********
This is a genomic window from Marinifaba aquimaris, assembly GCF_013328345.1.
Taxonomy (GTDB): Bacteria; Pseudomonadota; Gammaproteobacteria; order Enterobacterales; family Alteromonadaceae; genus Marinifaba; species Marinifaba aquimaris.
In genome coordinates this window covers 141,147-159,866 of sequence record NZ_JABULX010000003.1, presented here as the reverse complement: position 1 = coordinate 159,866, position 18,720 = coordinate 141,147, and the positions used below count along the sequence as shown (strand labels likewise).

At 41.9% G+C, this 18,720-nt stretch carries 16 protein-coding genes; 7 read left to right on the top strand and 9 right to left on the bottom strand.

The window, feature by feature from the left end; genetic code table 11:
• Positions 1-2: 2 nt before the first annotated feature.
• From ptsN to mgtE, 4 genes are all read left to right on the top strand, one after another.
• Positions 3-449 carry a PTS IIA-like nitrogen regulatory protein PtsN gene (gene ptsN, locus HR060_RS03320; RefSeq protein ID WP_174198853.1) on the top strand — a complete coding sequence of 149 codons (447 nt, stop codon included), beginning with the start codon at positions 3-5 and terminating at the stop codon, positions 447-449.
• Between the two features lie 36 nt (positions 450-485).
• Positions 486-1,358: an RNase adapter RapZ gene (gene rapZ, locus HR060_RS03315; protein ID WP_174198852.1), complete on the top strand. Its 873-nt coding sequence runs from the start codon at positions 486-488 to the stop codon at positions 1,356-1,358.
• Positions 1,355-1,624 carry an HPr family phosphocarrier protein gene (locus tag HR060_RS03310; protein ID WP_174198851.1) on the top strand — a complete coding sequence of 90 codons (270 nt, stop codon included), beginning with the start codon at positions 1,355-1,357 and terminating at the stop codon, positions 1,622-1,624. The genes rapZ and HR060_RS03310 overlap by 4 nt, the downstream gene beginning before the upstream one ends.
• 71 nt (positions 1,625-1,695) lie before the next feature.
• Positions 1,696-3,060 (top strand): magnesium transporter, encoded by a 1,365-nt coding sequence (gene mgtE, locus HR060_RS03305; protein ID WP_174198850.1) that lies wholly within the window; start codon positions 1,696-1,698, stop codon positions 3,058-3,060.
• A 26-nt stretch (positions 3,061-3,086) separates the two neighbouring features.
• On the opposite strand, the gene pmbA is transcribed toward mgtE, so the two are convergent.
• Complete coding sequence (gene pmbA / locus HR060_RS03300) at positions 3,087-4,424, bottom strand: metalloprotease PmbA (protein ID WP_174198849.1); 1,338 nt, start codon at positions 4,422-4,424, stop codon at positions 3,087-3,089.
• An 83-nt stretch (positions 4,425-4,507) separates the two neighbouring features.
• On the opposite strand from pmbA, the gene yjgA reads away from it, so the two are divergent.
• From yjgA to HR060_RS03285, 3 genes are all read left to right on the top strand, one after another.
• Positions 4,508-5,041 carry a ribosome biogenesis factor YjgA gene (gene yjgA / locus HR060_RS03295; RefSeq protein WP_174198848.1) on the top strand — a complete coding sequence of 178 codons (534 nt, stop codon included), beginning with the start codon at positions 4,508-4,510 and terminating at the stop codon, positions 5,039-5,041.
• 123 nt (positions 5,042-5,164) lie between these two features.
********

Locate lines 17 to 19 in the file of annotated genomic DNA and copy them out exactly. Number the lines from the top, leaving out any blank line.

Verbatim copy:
• An 83-nt stretch (positions 4,425-4,507) separates the two neighbouring features.
• On the opposite strand from pmbA, the gene yjgA reads away from it, so the two are divergent.
• From yjgA to HR060_RS03285, 3 genes are all read left to right on the top strand, one after another.